If a home or commercial building has been vacant for more than a month, it’s possible to get a property tax reduction. Although there are some similarities in the approach to appealing for vacancy on a residential and commercial property, there are also many differences.
Appealing a Residential Tax Bill on Vacancy
Some of the reasons a residential property might sit vacant include:
- It is going through a major renovation, which can include property damage caused by fire or weather
- It is a rental property and is in between tenants
- It is new construction that isn’t move-in ready yet
The Cook County Assessor’s Office doesn’t receive certifications of vacancies on properties, so it’s only through the appeals process that it can adjust its assessment of the property, taking into account the length of time the house was empty.
In the case of new construction, the property tax assessment should only include the dollar amount of the land. The structure shouldn’t be assessed as part of the property tax until a certificate of occupancy has been issued because it can’t be occupied yet.
Appealing a Commercial Property Tax Bill on Vacancy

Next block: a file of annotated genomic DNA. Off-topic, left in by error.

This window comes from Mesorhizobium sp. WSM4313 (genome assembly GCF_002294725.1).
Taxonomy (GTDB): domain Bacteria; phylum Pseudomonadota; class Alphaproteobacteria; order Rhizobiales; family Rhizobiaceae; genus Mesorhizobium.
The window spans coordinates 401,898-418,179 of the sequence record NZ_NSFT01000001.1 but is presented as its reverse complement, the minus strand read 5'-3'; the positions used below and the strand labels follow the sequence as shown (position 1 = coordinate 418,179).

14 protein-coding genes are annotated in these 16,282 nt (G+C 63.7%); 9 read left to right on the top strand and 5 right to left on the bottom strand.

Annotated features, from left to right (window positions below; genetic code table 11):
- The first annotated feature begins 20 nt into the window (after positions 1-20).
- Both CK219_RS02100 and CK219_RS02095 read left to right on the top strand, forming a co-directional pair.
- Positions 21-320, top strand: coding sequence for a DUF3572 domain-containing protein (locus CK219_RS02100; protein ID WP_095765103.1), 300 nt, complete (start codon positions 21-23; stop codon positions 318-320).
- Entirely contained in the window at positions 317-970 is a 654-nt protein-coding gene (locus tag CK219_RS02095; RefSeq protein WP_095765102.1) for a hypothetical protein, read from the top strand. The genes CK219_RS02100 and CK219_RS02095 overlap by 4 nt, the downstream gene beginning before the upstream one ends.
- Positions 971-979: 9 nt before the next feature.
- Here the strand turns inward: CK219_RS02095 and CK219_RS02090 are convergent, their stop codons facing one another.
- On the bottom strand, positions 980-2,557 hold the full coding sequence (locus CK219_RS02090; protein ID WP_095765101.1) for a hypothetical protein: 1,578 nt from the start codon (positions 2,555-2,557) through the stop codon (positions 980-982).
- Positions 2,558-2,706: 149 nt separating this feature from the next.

If a commercial property has a lot of vacancies or vacancies for a long period of time, that will lower the market value, and therefore, should impact the property tax.
However, the assessor’s office doesn’t have information on every commercial property’s vacancy levels, so it’s left to the building owner to appeal the tax bill.
In order to justify an appeal, a building owner should gather information on market occupancy rates for that property type and submarket, as well as information to justify a vacancy shortfall deduction. There are three components of a vacancy shortfall deduction are:
- Direct costs, which include improvements that would need to be made for a new tenant
- Indirect costs, which include lost rent or concessions made to bring in a new tenant
- Entrepreneurial incentive, which recognizes that in order to stabilize occupancy, there is extra risk, skill, and effort required to find tenants
Before it comes to all of these calculations, a contact to the assessor’s office about the vacancy rate can often lead to lower assessments on the next property tax bill.